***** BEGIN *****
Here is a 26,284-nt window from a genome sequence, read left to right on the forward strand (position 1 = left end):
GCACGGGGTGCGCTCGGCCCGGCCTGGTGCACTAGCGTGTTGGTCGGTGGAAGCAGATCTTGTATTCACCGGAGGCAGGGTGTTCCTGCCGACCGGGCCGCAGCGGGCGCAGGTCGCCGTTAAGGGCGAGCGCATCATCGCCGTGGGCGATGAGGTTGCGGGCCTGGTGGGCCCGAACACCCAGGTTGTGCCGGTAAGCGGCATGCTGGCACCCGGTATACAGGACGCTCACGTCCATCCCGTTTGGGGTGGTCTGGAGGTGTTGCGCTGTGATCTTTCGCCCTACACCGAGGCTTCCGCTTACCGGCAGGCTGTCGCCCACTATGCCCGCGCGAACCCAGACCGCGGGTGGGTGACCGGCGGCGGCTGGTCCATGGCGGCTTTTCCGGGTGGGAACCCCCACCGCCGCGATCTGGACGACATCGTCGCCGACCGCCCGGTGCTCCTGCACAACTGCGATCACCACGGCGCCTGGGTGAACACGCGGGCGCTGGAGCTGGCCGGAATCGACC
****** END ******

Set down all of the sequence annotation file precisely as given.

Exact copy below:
Here is a 26,284-nt window from a genome sequence, read left to right on the forward strand (position 1 = left end):
GCACGGGGTGCGCTCGGCCCGGCCTGGTGCACTAGCGTGTTGGTCGGTGGAAGCAGATCTTGTATTCACCGGAGGCAGGGTGTTCCTGCCGACCGGGCCGCAGCGGGCGCAGGTCGCCGTTAAGGGCGAGCGCATCATCGCCGTGGGCGATGAGGTTGCGGGCCTGGTGGGCCCGAACACCCAGGTTGTGCCGGTAAGCGGCATGCTGGCACCCGGTATACAGGACGCTCACGTCCATCCCGTTTGGGGTGGTCTGGAGGTGTTGCGCTGTGATCTTTCGCCCTACACCGAGGCTTCCGCTTACCGGCAGGCTGTCGCCCACTATGCCCGCGCGAACCCAGACCGCGGGTGGGTGACCGGCGGCGGCTGGTCCATGGCGGCTTTTCCGGGTGGGAACCCCCACCGCCGCGATCTGGACGACATCGTCGCCGACCGCCCGGTGCTCCTGCACAACTGCGATCACCACGGCGCCTGGGTGAACACGCGGGCGCTGGAGCTGGCCGGAATCGACC